The discovery at the Armitt Museum and Library in Ambleside of a previously unknown ‘collage’ by his son Ernst, on the reverse of one of his local portraits, has highlighted a remarkable connection.
The recently discovered ‘collage’, composed of cuttings relating to the Nazi occupation of Norway, culled from a range of European newspapers with various painterly hand additions by Schwitters, had been concealed for decades on the reverse of his father’s 1946 portrait of an Ambleside grocer, Charles Simpson. The work is held by the Armitt on long loan through the generosity of Mr. Simpson’s family.
The work is one of a series of four known newspaper collages, made by Kurt Schwitters’ son Ernst during a period working for the exiled Norwegian Government in London. Kurt and Ernst Schwitters had travelled to Britain from Norway in 1940 whilst in exile from Germany during the Second World War.
Initially they were interned on the Isle of Man, and on release in July 1941 moved to London. Kurt Schwitters first visited Ambleside on holiday in 1943. He later suffered a stroke and ill health prompted a permanent move to the Lake District where he was to leave a unique legacy.
In 1942 Ernst Schwitters was given a position in the Propaganda Ministry of the Norwegian exile government, which had also fled before the German advance in 1940. By the end of the war he held the position of exhibitions director and returned to a liberated Norway in 1945.
It is believed that Kurt Schwitters fashioned ad hoc portfolios using his son’s newspaper collages as protective boards for Schwitters’ own collages and materials, which he brought with him to the Lake District in 1945 and re-used them in his portrait painting. Living in quiet anonymity in Ambleside, poverty-stricken, in rapidly declining health and acutely aware of how little time he had left to live, he continued to create works at a prodigiously remarkable rate. Landscapes, still lifes, drawings and commissions for portraits, jostled with an outpouring of abstract collages and assemblages.
It was initially believed that the newspaper collages were the work of Kurt Schwitters who retained a deep affection for Norway, its landscapes and people. As a polymath who recognised no barriers between genres he found interest and potential in the humblest of materials: using the detritus of everyday life, combined with more traditional techniques, to create magical transformational works:
‘Out of parsimony I took whatever I found, because we were now a poor country. One can even shout out through refuse, and this is what I did, nailing and gluing it together…… it was a prayer about the victorious end of war, victorious as once again peace had won in the end; everything had broken down in any case and new things had to be made out of fragments.’
The fact that the newspaper collages are the work of Ernst is perhaps not so surprising. From his earliest years he had spent much time in his father’s studio and created his own works there. His father’s influence on these and in his later career as a photographer represents a very tangible link between the two. In 1934 the sixteen year old Ernst, under pressure from his fellow students to join the Hitler Youth, instead left school to join a socialist resistance group, taking on assignments as a courier and spending much of his time in Norway. The influence of Norway and its landscapes first experienced during childhood holidays developed into a deep connection and eventually became his adoptive home.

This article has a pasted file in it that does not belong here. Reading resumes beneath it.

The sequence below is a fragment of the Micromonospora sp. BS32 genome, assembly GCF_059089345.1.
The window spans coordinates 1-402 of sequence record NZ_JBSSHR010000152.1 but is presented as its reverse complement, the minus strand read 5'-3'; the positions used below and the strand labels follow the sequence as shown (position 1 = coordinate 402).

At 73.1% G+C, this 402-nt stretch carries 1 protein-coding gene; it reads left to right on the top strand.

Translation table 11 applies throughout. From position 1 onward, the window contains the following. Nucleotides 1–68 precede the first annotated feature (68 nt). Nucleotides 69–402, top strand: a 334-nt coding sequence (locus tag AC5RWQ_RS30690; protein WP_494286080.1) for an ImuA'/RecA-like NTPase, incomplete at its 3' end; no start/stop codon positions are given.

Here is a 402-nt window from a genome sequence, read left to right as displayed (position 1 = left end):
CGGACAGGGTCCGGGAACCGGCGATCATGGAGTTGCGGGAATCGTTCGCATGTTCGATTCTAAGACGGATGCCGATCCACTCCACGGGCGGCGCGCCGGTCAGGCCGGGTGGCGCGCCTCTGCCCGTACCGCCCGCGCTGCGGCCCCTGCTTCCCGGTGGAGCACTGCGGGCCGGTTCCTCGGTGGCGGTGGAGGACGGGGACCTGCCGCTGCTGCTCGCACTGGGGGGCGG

Whilst most surviving works by Kurt and Ernst Schwitters are held in numerous private collections and major art museums, including the Museum of Modern Art in New York, the Centre Pompidou in Paris, in the UK the Armitt holds the second biggest collection of KS works outside the Tate in London.
The Armitt in Ambleside is one of Britain’s rarest small museums. The collection based on its association with some of this nation’s most influential and radical 19th and early 20th century thinkers, lies in a small town whose prosperity was based on water power, mills and latterly tourism, yet became home to so many powerful Victorian intellects that it was once described as “an unwalled university, all dedicate(d) to plain living and high thinking”.
The Armitt was born out of radical ideas from which emerged amongst other things the nation’s biggest conservation movement, The National Trust. Central to them was the artist, philosopher and philanthropist, John Ruskin, living just a few miles away in Coniston. His influence on each and every one of the founding members radiated out, weaving an unbroken web of ideas.
Six works from the Armitt’s substantial Schwitters collection will be included in Tate Britain’s forthcoming exhibition Schwitters and Britain from January 2013, moving to Hanover later in the year. It will include the recently acquired Ambleside Bridge House 1945. The Armitt Trust works to actively promote Kurt Schwitters and his links to Ambleside, to elevate the life and work of this visionary artist to its rightful place alongside the likes of Wordsworth and Ruskin as uniquely important and hugely influential figures in our cultural evolution.
* Schwitters invented the term Merz in 1919, to describe his own artistic practice. It began its life as a fragment of a word – it had clearly fallen off the back end of “commerz”, commerce in German. Schwitters opted for the fragment, and tacked it to other words, depending upon the nature of the game that he was playing with his art.